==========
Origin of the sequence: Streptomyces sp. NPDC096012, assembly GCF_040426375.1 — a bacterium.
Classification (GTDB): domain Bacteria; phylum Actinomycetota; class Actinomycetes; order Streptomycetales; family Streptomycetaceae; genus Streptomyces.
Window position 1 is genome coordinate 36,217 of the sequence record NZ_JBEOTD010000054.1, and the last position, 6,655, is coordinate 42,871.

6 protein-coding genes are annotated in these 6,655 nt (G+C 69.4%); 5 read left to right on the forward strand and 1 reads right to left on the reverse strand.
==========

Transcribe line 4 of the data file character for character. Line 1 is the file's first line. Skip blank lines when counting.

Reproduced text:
6 protein-coding genes are annotated in these 6,655 nt (G+C 69.4%); 5 read left to right on the forward strand and 1 reads right to left on the reverse strand.